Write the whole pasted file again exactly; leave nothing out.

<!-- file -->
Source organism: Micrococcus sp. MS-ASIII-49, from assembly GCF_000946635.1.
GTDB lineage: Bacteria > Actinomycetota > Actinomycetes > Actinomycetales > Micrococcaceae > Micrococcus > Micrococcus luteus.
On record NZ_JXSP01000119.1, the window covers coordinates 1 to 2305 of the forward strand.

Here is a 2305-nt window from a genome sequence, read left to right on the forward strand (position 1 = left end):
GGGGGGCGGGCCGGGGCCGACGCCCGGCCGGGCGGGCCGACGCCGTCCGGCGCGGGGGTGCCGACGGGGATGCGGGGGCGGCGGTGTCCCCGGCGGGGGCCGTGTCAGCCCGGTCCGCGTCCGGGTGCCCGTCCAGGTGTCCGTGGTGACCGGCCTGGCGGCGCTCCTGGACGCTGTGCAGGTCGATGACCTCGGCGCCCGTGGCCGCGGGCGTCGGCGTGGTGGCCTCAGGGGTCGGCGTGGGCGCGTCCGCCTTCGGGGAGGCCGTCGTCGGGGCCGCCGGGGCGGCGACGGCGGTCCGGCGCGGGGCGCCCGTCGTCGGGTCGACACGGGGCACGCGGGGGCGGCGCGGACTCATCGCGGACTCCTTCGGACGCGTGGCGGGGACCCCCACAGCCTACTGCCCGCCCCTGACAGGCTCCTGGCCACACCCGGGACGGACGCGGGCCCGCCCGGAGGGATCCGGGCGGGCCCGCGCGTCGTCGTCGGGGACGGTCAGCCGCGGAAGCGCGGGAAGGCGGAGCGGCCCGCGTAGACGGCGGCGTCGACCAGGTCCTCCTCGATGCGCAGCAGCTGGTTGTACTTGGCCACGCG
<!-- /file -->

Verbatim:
Source organism: Micrococcus sp. MS-ASIII-49, from assembly GCF_000946635.1.
GTDB lineage: Bacteria > Actinomycetota > Actinomycetes > Actinomycetales > Micrococcaceae > Micrococcus > Micrococcus luteus.
On record NZ_JXSP01000119.1, the window covers coordinates 1 to 2305 of the forward strand.

Here is a 2305-nt window from a genome sequence, read left to right on the forward strand (position 1 = left end):
GGGGGGCGGGCCGGGGCCGACGCCCGGCCGGGCGGGCCGACGCCGTCCGGCGCGGGGGTGCCGACGGGGATGCGGGGGCGGCGGTGTCCCCGGCGGGGGCCGTGTCAGCCCGGTCCGCGTCCGGGTGCCCGTCCAGGTGTCCGTGGTGACCGGCCTGGCGGCGCTCCTGGACGCTGTGCAGGTCGATGACCTCGGCGCCCGTGGCCGCGGGCGTCGGCGTGGTGGCCTCAGGGGTCGGCGTGGGCGCGTCCGCCTTCGGGGAGGCCGTCGTCGGGGCCGCCGGGGCGGCGACGGCGGTCCGGCGCGGGGCGCCCGTCGTCGGGTCGACACGGGGCACGCGGGGGCGGCGCGGACTCATCGCGGACTCCTTCGGACGCGTGGCGGGGACCCCCACAGCCTACTGCCCGCCCCTGACAGGCTCCTGGCCACACCCGGGACGGACGCGGGCCCGCCCGGAGGGATCCGGGCGGGCCCGCGCGTCGTCGTCGGGGACGGTCAGCCGCGGAAGCGCGGGAAGGCGGAGCGGCCCGCGTAGACGGCGGCGTCGACCAGGTCCTCCTCGATGCGCAGCAGCTGGTTGTACTTGGCCACGCG